Tuesday, October 6, 2009

ArtsPreview 2009-10: The season in theater

Billy Crystal. (Illustration by Pat Crowley)

By Hap Erstein

Despite the still rocky economy, the region’s professional theaters appear to remain bullish on programming, with few signs of caution or budget-pinching in the season ahead.

All eyes remain on Caldwell Theatre Company, which is coming off of a critically acclaimed summer under new artistic director Clive Cholerton, who continues to shake the cobwebs off the Boca Raton institution, while digging the troupe out of substantial debt. Sure, it's opening with the century-old The Voysey Inheritance, a 1905 drama by Harley Granville Barker about a Ponzi scheme and its consequences -- sound familiar? -- but in a new adaptation by the provocative David Mamet (Nov. 8-Dec. 13).

Also on the Caldwell’s bill is an East Coast premiere of Chemical Imbalance, a broadly comic retelling of the Jekyll and Hyde tale (Jan. 3-Feb. 7). The season ends with The American Plan, a Catskills-based early work by Richard Greenberg, whose Take Me Out was an earlier Caldwell hit, but it seems likely that the characters in this nostalgic love story will be keeping their clothes on. (April 11-May 26).

Just announced is a concert version of Stephen Sondheim’s Pulitzer Prize-winning meditation on “the art of making art,” Sunday in the Park with George, about post-impressionist Georges Seurat and his fictional disciple (Oct. 8-11). According to Cholerton, this could be the start of an occasional series of concerts of shows the Caldwell does not have the resources to produce in full.

Andrea McArdle.

The Maltz Jupiter Theatre is jump-starting its season with an attention-getting world premiere of a musical revue, Love Is Love, with lyrics and direction by Martin Charnin (Annie). If that is not enough to grab your interest, featured in the cast will be two former Little Orphans of Broadway, Andrea McArdle and Shelly Burch, plus such local talent as Avery Sommers and Laura Hodos (Oct. 15-25).

The subscription season’s riskiest item is another world premiere, Fanny Brice: The Real Funny Girl, an attempt to mine the facts in the life of the Ziegfeld Follies clown, but with plenty of musical numbers (Nov. 10-22). Two big, splashy musicals separated by a half century, La Cage aux Folles (Jan. 12-31) and Anything Goes (March 9-28) are on tap -- with the emphasis on “tap” -- plus Neil Simon’s Pulitzer Prize-winning heart-tugger, Lost in Yonkers (Dec. 1-13).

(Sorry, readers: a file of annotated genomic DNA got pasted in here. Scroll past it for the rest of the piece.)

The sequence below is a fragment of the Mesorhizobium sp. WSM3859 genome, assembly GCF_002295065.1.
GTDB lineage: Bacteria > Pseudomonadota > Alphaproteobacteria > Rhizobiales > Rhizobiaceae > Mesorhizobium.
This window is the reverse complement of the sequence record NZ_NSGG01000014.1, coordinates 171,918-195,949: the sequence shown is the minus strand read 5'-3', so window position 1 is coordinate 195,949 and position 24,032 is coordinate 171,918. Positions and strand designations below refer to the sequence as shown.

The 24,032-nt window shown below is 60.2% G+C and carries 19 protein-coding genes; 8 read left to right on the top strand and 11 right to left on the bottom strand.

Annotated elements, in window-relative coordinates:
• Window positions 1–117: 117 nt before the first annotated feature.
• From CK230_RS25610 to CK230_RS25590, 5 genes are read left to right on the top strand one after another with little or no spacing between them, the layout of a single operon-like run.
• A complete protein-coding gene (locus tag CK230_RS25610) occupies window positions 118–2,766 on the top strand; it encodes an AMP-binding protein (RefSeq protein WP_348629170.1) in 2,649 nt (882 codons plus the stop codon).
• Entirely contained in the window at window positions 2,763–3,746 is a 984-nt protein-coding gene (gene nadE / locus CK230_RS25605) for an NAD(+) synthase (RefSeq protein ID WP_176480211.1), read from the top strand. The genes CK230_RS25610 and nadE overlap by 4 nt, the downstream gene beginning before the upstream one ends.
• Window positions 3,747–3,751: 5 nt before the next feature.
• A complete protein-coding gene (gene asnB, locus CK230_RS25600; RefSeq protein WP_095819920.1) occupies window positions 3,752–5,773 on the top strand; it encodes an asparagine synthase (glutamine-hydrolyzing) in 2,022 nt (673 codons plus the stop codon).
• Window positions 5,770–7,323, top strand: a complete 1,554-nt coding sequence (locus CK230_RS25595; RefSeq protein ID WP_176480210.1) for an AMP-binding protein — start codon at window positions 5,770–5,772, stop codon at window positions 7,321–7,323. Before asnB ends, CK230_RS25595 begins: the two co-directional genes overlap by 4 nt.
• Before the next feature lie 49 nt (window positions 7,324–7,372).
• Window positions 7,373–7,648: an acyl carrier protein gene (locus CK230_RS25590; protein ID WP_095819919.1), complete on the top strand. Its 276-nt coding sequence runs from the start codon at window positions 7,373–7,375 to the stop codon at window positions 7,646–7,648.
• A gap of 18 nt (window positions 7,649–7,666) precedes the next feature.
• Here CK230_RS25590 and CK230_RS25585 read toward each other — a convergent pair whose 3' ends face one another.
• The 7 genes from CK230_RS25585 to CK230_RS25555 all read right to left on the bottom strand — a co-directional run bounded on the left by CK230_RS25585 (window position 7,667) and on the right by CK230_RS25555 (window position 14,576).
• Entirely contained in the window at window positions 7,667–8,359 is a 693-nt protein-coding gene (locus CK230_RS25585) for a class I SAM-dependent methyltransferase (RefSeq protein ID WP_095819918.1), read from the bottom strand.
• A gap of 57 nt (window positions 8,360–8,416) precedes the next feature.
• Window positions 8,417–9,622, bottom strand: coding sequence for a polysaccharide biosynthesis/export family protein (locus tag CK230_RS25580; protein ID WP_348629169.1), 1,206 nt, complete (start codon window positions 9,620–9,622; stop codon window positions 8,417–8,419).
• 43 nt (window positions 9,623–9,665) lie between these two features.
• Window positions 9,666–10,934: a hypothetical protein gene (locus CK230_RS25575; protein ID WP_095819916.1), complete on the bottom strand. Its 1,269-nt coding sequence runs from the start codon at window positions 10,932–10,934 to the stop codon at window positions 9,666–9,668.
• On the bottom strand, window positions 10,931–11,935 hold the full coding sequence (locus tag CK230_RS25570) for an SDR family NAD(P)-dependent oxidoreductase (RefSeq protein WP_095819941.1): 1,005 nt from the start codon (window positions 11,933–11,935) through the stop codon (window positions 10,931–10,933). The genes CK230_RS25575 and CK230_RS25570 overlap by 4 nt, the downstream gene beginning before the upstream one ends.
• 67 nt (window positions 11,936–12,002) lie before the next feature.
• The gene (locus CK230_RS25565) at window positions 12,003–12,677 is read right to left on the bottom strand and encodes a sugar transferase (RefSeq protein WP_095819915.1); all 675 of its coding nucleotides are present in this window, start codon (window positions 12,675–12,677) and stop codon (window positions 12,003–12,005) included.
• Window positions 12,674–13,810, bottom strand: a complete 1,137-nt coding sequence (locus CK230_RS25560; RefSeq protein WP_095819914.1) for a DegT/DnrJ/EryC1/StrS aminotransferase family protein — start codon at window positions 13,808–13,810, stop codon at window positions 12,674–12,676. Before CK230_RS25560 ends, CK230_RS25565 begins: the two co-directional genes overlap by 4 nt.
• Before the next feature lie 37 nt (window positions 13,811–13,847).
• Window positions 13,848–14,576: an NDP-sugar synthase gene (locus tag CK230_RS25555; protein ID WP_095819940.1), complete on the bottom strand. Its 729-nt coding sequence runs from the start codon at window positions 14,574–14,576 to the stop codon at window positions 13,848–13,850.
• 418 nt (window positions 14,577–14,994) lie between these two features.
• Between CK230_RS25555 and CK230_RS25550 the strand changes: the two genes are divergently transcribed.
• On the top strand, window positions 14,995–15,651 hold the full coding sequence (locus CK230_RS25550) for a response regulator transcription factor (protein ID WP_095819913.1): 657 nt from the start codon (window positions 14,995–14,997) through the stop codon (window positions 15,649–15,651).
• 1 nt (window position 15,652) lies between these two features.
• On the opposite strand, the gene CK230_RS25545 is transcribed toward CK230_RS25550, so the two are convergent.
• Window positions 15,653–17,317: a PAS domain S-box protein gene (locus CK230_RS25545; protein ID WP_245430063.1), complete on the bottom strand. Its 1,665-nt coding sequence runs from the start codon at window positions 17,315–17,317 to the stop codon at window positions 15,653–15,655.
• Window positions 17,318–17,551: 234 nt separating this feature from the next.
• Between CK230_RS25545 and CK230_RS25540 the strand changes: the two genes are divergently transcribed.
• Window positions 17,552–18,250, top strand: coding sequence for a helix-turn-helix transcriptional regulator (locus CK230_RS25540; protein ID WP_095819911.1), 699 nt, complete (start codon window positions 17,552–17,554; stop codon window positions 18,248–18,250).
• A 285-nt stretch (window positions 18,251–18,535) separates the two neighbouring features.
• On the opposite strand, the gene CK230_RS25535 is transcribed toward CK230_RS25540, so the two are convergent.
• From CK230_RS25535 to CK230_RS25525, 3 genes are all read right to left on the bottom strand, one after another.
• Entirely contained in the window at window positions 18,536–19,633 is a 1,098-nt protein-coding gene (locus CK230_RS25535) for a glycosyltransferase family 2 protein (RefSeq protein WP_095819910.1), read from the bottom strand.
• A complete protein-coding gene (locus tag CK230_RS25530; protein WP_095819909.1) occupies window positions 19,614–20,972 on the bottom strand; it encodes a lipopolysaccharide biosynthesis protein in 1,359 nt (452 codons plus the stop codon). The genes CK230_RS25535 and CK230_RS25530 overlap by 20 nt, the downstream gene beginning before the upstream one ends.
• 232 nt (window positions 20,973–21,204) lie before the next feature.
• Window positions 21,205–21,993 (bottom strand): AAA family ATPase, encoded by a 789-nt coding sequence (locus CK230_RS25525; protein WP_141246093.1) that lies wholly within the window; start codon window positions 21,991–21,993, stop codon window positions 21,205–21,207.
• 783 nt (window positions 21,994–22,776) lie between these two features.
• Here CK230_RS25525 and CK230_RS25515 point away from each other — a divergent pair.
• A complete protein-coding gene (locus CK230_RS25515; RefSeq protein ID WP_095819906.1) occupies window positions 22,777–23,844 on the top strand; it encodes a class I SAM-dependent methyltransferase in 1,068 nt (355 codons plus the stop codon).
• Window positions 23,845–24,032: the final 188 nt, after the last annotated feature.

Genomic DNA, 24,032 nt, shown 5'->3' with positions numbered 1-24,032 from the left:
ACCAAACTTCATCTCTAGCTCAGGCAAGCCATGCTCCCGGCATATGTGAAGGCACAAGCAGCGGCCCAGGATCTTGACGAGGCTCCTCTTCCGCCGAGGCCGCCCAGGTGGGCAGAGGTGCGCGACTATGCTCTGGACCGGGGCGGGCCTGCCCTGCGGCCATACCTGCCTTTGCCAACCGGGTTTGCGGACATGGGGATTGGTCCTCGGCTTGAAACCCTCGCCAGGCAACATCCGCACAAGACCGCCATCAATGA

Florida Stage is certainly not using the recession as an excuse to pull away from its mission of developing new work, with a season of four world premieres. Yes, its opening show, Seth Rozin’s Two Jews Walk Into a War …, sounds like a crowd-pandering ethnic joke, but it is a thought-provoking comedy between the last two surviving Jews (Avi Hoffman of the defunct New Vista Theatre Co. and Gordon McConnell) in all of Afghanistan. Make up your own punch line (Oct. 21-Nov. 29).

Then there’s the latest from Carter W. Lewis (Ordinary Nation, Women Who Steal), The Storytelling Ability of a Boy, a tale of schoolyard violence that was well-received at last spring’s 1st Stage New Works Festival (Dec. 9-Jan. 17). The prolific Israel Horovitz, a pioneer of off-Broadway, contributes a revenge drama (Sins of the Mother, Jan. 27-March 7) set, as most of his plays are, in a New England fishing village. And Florida Stage’s go-to guys for musicals, Bill Castellino and Christopher McGovern, have another new one, Dr. Radio (March 24 - May 2), about a radio repairman and the songs these broken-down receivers contain.

While compact Palm Beach Dramaworks is busy looking for a new, larger home, it unveils a solid season of “theater to think about,” a quartet of serious, somewhat neglected works by major writers for the stage. In the leadoff spot is Norway’s Henrik Ibsen and his proto-feminist classic, A Doll’s House (Oct. 16-Nov. 29), followed by Britain’s Michael Frayn with his cerebral encounter between physicists Niels Bohr and Werner Heisenberg, Copenhagen (Dec. 18-Jan. 31).

Then the spotlight moves to America, with Mamet’s early raw-caper scheme, American Buffalo (Feb. 19-April 4), and Edward Albee’s highly personal Pulitzer Prize character sketch, Three Tall Women (April 23-June 13).

The Kravis Center heads into its second season of producing its own Broadway series with the subscriber magnet of the Frankie Valli and the Four Seasons musical biography Jersey Boys, in a rare three-week run (March 10-28). Also much anticipated is the Lincoln Center revival of Rodgers and Hammerstein’s South Pacific and the revival of A Chorus Line (Feb. 2-7) that spawned the documentary Every Little Step.

Not part of the subscription, but still a likely sellout, is the Billy Crystal solo show 700 Sundays, about growing up in the shadow of Yankee Stadium (Dec. 3-6). And if that doesn’t satisfy your craving for one-man shows, there is Seinfeld’s Jason Alexander on Jan. 13, playing a motivational speaker in An Evening of Music, Comedy, Personal Growth and Partial Nudity. (No, really, that’s the title, no matter how unappetizing the thought of the “partial nudity").

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